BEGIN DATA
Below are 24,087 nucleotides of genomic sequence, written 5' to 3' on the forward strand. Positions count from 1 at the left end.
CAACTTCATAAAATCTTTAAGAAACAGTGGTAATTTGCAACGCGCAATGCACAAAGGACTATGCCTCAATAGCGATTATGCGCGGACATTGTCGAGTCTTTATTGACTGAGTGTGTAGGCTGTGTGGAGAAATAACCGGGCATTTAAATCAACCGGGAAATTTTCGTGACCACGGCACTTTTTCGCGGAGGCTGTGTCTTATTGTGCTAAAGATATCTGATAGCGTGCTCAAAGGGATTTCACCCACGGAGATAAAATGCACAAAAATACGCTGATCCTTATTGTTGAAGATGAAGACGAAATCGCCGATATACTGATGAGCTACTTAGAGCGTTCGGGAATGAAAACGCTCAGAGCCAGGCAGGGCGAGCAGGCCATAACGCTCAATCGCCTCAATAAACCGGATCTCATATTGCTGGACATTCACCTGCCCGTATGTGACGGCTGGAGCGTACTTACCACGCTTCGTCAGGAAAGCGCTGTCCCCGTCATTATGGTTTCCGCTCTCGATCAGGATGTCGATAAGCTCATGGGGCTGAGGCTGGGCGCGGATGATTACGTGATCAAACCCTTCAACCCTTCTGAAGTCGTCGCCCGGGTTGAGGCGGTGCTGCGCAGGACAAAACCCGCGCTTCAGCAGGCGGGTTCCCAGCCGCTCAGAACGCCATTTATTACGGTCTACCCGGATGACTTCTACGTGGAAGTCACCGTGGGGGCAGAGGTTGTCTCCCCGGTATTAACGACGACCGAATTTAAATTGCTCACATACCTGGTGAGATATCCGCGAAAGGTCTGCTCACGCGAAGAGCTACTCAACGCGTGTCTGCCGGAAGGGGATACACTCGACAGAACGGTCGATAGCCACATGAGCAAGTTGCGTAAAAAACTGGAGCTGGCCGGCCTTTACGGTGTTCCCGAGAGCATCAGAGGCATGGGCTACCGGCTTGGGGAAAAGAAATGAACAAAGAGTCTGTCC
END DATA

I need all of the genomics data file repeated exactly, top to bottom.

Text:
Below are 24,087 nucleotides of genomic sequence, written 5' to 3' on the forward strand. Positions count from 1 at the left end.
CAACTTCATAAAATCTTTAAGAAACAGTGGTAATTTGCAACGCGCAATGCACAAAGGACTATGCCTCAATAGCGATTATGCGCGGACATTGTCGAGTCTTTATTGACTGAGTGTGTAGGCTGTGTGGAGAAATAACCGGGCATTTAAATCAACCGGGAAATTTTCGTGACCACGGCACTTTTTCGCGGAGGCTGTGTCTTATTGTGCTAAAGATATCTGATAGCGTGCTCAAAGGGATTTCACCCACGGAGATAAAATGCACAAAAATACGCTGATCCTTATTGTTGAAGATGAAGACGAAATCGCCGATATACTGATGAGCTACTTAGAGCGTTCGGGAATGAAAACGCTCAGAGCCAGGCAGGGCGAGCAGGCCATAACGCTCAATCGCCTCAATAAACCGGATCTCATATTGCTGGACATTCACCTGCCCGTATGTGACGGCTGGAGCGTACTTACCACGCTTCGTCAGGAAAGCGCTGTCCCCGTCATTATGGTTTCCGCTCTCGATCAGGATGTCGATAAGCTCATGGGGCTGAGGCTGGGCGCGGATGATTACGTGATCAAACCCTTCAACCCTTCTGAAGTCGTCGCCCGGGTTGAGGCGGTGCTGCGCAGGACAAAACCCGCGCTTCAGCAGGCGGGTTCCCAGCCGCTCAGAACGCCATTTATTACGGTCTACCCGGATGACTTCTACGTGGAAGTCACCGTGGGGGCAGAGGTTGTCTCCCCGGTATTAACGACGACCGAATTTAAATTGCTCACATACCTGGTGAGATATCCGCGAAAGGTCTGCTCACGCGAAGAGCTACTCAACGCGTGTCTGCCGGAAGGGGATACACTCGACAGAACGGTCGATAGCCACATGAGCAAGTTGCGTAAAAAACTGGAGCTGGCCGGCCTTTACGGTGTTCCCGAGAGCATCAGAGGCATGGGCTACCGGCTTGGGGAAAAGAAATGAACAAAGAGTCTGTCC